USC is expected to take a major step back under center this year, losing the Pac-12's all-time leading passer in Matt Barkley and replacing him with a cast of unproven players.
Fortunately for the Trojans, the quarterbacks they face are expected to downgrade in quality too.
They miss out on Marcus Mariota (Oregon) and Keith Price (Washington) within the conference, and Matt Scott is gone from Arizona. Plus, unlike last year's showdown with Ryan Nassib and Syracuse, no NFL-caliber arms lurk on the nonconference schedule.
But that doesn't mean it will all be smooth sailing. The Trojans still play in the loaded Pac-12 and still have a couple of capable nonconference opponents.
USC lucked out by missing Oregon, but unless the secondary improves in a hurry, it faces enough talented QBs to struggle again this year.
It's hard to believe, but given the dearth of quality starting quarterbacks on USC's schedule, a guy who was supposed to be a backup is one of the Trojans' five toughest opponents.
That said, Tommy Rees is far from your average supposed-to-be backup. He's thrown for 4,413 yards and 34 touchdowns in three years at Notre Dame, both of which exceed almost every other Trojans opponent.
Rees led a 20-16 Irish upset at the Coliseum as a freshman and is 43-of-69 (62.3 percent) with 339 yards, two touchdowns and four interceptions in his career against the Trojans.
He'll need to cut down those turnovers if he wants to notch his second win in the series.
Taylor Kelly came from nowhere to lead the Arizona Sun Devils somewhere last year. And the hope in Tempe is that he can guide them even further in 2013.
He struggled at USC last season, throwing for just 174 yards and three interceptions on 30 passes. He also rushed for a season-low minus-nine yards. But Kelly excelled, for the most part, over the rest of 2012, finishing the season with 3,039 passing yards, 516 rushing yards and 30 total touchdowns.
The Trojans also travel to Arizona State in 2013, where Kelly was markedly better last season. His QB rating was 188.3 in Tempe (61 points higher than on the road), where he also completed 74.3 percent of his passes for 14 touchdowns and just three interceptions.
If Kelly continues that trend as a junior, the Trojans could have their hands full.
Former coach Gary Andersen expected a lot from Chuckie Keeton. He became a full-time starter as a true freshman at Utah State and was entrusted with the keys to a high-powered attack.
The results have been rosy (5,378 total yards and 49 total touchdowns in 20 full games), but now with Andersen in Wisconsin, even more has been placed on Keeton's slight but capable shoulders.
Especially considering the Aggies' schedule. They move from the WAC to the much-tougher Mountain West in 2013 and also play two Pac-12 opponents—in-state rival Utah and, of course, USC.
Keeton has been okay on the road in his career, completing a lower percentage but throwing just four interceptions in 306 attempts.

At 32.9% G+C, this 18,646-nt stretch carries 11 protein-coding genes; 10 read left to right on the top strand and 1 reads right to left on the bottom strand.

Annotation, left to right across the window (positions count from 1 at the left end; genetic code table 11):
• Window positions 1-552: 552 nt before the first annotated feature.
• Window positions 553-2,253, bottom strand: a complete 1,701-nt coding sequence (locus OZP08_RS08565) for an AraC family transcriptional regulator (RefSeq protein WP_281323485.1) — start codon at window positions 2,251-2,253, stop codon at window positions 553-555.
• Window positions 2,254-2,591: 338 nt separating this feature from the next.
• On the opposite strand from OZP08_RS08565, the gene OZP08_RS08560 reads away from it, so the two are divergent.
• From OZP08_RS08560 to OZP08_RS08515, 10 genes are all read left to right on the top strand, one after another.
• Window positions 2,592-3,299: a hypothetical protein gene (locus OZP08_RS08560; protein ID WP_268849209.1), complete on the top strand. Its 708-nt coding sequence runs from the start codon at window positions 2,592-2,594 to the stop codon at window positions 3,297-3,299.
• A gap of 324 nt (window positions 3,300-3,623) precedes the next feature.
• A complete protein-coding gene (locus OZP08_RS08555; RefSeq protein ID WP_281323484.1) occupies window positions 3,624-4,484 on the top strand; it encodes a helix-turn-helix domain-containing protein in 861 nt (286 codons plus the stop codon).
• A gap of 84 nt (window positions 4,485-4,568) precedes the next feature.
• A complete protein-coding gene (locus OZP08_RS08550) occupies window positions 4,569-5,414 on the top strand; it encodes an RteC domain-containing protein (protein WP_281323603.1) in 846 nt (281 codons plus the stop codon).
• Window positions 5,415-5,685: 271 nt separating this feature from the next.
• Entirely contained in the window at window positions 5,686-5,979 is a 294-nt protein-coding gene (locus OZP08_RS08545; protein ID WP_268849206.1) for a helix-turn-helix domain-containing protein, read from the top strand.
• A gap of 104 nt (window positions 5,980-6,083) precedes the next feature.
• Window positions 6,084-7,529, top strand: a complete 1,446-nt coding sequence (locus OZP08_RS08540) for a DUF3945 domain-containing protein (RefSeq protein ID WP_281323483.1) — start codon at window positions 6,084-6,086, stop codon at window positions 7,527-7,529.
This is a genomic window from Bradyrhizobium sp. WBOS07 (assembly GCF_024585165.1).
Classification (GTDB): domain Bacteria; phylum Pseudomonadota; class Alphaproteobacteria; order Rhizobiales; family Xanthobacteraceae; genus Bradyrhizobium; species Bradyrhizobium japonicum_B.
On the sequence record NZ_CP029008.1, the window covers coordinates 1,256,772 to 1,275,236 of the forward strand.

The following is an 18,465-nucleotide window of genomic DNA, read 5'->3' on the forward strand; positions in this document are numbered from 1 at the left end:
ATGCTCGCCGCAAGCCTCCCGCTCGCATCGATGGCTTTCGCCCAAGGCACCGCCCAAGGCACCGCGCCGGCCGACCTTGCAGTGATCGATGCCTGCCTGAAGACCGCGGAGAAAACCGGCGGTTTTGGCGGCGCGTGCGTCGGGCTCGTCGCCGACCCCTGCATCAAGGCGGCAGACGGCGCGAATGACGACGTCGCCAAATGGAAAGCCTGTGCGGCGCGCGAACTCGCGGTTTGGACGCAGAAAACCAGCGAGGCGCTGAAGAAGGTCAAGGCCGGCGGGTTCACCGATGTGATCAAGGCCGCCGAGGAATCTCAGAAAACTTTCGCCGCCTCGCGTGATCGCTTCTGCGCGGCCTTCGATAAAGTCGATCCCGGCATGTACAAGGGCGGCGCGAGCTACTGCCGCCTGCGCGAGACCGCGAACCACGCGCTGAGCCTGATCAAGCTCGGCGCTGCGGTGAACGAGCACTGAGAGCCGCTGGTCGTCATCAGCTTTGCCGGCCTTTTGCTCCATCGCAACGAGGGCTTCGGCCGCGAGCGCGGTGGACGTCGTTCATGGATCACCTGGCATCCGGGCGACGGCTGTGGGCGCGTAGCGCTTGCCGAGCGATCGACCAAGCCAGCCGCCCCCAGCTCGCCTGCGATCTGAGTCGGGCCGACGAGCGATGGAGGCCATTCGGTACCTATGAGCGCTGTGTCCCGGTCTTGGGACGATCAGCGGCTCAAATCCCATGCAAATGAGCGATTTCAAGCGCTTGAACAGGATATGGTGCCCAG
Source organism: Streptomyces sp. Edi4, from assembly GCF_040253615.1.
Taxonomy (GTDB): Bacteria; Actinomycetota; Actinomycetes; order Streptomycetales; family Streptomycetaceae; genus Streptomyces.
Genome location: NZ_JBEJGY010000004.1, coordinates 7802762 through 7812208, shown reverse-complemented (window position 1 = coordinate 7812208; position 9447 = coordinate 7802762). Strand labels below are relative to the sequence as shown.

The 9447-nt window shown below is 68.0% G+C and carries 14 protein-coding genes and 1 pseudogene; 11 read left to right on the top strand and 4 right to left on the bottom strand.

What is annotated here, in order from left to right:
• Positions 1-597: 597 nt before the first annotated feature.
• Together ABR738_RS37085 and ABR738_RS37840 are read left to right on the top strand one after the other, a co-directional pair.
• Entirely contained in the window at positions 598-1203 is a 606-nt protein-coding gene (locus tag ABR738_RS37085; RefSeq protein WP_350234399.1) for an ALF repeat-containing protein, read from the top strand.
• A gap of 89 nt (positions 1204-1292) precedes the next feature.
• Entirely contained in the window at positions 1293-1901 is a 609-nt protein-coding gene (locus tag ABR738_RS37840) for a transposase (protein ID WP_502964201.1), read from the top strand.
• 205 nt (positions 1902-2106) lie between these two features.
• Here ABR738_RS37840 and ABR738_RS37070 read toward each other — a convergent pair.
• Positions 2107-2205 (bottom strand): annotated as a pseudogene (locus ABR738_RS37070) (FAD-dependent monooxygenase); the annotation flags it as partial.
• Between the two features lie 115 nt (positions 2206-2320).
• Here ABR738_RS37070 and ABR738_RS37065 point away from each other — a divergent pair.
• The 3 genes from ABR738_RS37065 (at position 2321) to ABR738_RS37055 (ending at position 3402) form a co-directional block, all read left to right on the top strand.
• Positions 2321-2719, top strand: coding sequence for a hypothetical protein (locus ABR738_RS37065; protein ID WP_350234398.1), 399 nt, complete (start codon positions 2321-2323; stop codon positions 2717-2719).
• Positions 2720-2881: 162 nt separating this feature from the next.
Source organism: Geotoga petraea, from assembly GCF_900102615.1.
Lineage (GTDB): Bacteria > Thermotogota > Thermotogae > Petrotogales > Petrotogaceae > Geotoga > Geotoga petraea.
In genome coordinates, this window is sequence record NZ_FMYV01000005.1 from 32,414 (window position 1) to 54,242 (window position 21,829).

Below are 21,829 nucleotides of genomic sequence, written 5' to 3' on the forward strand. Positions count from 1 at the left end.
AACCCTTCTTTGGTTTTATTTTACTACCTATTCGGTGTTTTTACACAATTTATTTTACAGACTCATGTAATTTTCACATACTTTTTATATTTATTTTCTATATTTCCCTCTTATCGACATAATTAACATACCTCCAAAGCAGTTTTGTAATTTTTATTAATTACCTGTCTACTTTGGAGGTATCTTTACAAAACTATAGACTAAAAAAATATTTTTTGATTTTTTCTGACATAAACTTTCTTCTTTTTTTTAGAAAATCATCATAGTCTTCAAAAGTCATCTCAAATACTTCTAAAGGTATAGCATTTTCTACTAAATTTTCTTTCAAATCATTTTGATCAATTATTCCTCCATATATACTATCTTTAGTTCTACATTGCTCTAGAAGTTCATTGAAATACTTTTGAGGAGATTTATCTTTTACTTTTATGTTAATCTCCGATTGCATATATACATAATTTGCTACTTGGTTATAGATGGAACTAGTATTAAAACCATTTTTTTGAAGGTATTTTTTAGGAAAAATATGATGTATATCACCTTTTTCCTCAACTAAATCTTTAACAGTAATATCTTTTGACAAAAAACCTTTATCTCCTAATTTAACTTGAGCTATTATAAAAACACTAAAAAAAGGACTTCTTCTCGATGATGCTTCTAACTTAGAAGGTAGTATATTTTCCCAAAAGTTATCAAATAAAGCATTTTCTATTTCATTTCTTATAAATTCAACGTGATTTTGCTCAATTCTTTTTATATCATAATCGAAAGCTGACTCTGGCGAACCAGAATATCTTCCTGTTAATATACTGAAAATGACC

He's never seen anything quite like the Coliseum, though, so USC might be able to force some mistakes.
USC got UCLA at the exact wrong time last year, coming off of four straight victories and playing its best football of the season. That holds especially true for Brett Hundley, then a freshman, who posted his fifth straight game with a 150-plus QB rating against the Trojans.
Hundley didn't get out of the pocket much against USC last year, but he didn't need to: He completed 22-of-30 passes for 234 yards and no picks. It was a poised-beyond-his-years performance from a player making his first foray into a storied matchup.
Unlike Kelly, who struggled at the Coliseum and the road in general last year, Hundley might be able to deal with USC's home crowd, too. He actually completed a higher percentage of passes on the road last year (though he did throw more interceptions) and nearby UCLA will have a strong in-person contingent on game day.
Which is all to say: USC's defense can't hope for regression to stop Hundley. The defense, itself, needs to show improvement.
Kevin Hogan wasn't Andrew Luck last year, and he won't be Andrew Luck in 2013. But then, just like now, he didn't need to be. Being Kevin Hogan proved more than adequate.
Stanford's newest QB is now 6-0 as a starter, flashing remarkable efficiency and surprising poise down the stretch in 2012. Much like A.J. McCarron his first year starting at Alabama, he played within the system, completed a high percentage of passes and let his teammates take care of the rest.
Here's how those two stack up after six career starts:
Kind of spooky how similar those are, right?
Hogan missed USC last season (though now-retired Josh Nunes led Stanford to what was then considered a massive upset), so the Trojans won't have any personalized scouting. If Hogan exploits that with the same coherence he did opponents last year, they could be in for a long game.